We predominantly designate our hedges as cash flow hedges.  A cash flow hedge requires that the effective portion of the change in the fair value of a derivative instrument be recognized in other comprehensive income, a component of shareholders’ equity, and reclassified into earnings in the same period or periods during which the hedged transaction affects earnings.  The ineffective portion of the change in fair value of a derivative instrument is to be recognized in earnings in the same line in which the hedge transaction affects earnings.
 
Counterparties expose us to credit losses in the event of non-performance on hedges.  We monitor our exposure to counterparty non-performance risk both at inception of the hedge and at least quarterly thereafter.  However, because these contracts are entered into with highly rated financial institutions, we do not anticipate non-performance by any of the counterparties.  The exposure is usually the amount of the unrealized gains, if any, in such contracts.
 
Because of the high degree of effectiveness between the hedging instrument and the underlying exposure being hedged, fluctuations in the value of the derivative instruments are generally offset by changes in the cash flows or fair value of the underlying exposures being hedged.  In addition, we perform an assessment of hedge effectiveness, both at inception and at least quarterly thereafter, in order to determine whether the financial instruments that are used in hedging transactions are effective at offsetting changes in the cash flows or fair value of the related underlying exposures. Any ineffective portion of a financial instrument’s change in fair value is immediately recognized in earnings.
 
Foreign Currency Hedges
 
We are exposed to fluctuations in currency exchange rates against the U.S. dollar on our results of operations and financial condition and we mitigate that exposure by entering into foreign currency forward contracts.  Certain of our subsidiaries periodically enter into foreign currency forward contracts in order to hedge portions of forecasted sales or cost of sales denominated in foreign currencies, which generally expire within one year. Our foreign currency hedges were entered into to hedge portions of our 2015 and 2016 foreign currency exposure.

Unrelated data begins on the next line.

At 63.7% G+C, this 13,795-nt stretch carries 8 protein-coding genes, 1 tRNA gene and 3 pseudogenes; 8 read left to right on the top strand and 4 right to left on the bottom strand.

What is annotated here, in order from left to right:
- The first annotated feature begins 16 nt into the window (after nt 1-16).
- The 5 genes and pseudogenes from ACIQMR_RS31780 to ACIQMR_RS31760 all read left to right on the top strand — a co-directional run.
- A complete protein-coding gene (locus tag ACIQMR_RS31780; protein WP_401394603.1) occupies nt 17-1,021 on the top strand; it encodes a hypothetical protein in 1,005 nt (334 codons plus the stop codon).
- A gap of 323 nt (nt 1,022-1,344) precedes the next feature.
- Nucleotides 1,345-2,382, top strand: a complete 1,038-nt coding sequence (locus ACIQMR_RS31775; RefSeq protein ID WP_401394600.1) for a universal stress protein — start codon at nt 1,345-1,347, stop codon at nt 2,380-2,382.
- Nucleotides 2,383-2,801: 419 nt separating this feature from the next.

The foreign currency forward contracts qualifying as cash flow hedges were designated as single-purpose cash flow hedges of forecasted cash flows.  Based on our formal assessment of hedge effectiveness of our qualifying foreign currency forward contracts, we determined that the impact of hedge ineffectiveness was de minimis for the quarters and nine months ended September 25, 2015 and September 26, 2014.
 

19

FRESH DEL MONTE PRODUCE INC. AND SUBSIDIARIES

NOTES TO CONSOLIDATED FINANCIAL STATEMENTS (continued) (Unaudited)


14.  Derivative Financial Instruments (continued)

Certain of our derivative instruments contain provisions that require the current credit relationship between us and our counterparty to be maintained throughout the term of the derivative instruments.  If that credit relationship changes, certain provisions could be triggered, and the counterparty could request immediate collateralization of derivative instruments in net liability position above a certain threshold.  As of September 25, 2015, the aggregate fair value of all derivative instruments with a credit-risk-related contingent feature were immaterial. If the credit-risk-related contingent features underlying these agreements were triggered on September 25, 2015, we would not be required to post collateral to our counterparty because the collateralization threshold had not been met.

We had the following outstanding foreign currency forward as of September 25, 2015:
 
Foreign Currency Contracts Qualifying as Cash Flow Hedges:
 
Notional Amount
Euro
 
 
164.9

 
million
British pound
 
£
 
1.0

 
million
Japanese yen
 
JPY
 
3,924.2

 
million
Korean Won
 
KRW
 
4,760.0

 
million
 
The following table reflects the fair values of derivative instruments, all of which are designated as Level 2 of the fair value hierarchy, as of September 25, 2015 and December 26, 2014 (U.S. dollars in millions):
 
Derivatives Designated as Hedging Instruments (1)
 
Foreign exchange contracts
Balance Sheet Location:
September 25, 2015 (2)
 
December 26, 2014
Asset derivatives:
 
 
 
Prepaid expenses and other current assets
$
15.5

 
$
22.7

Other noncurrent assets
2.2

 
3.1

Total asset derivatives
$
17.7

 
$
25.8

 
 
 
 
Liability derivatives:
 

 
 

Accounts payable and accrued expenses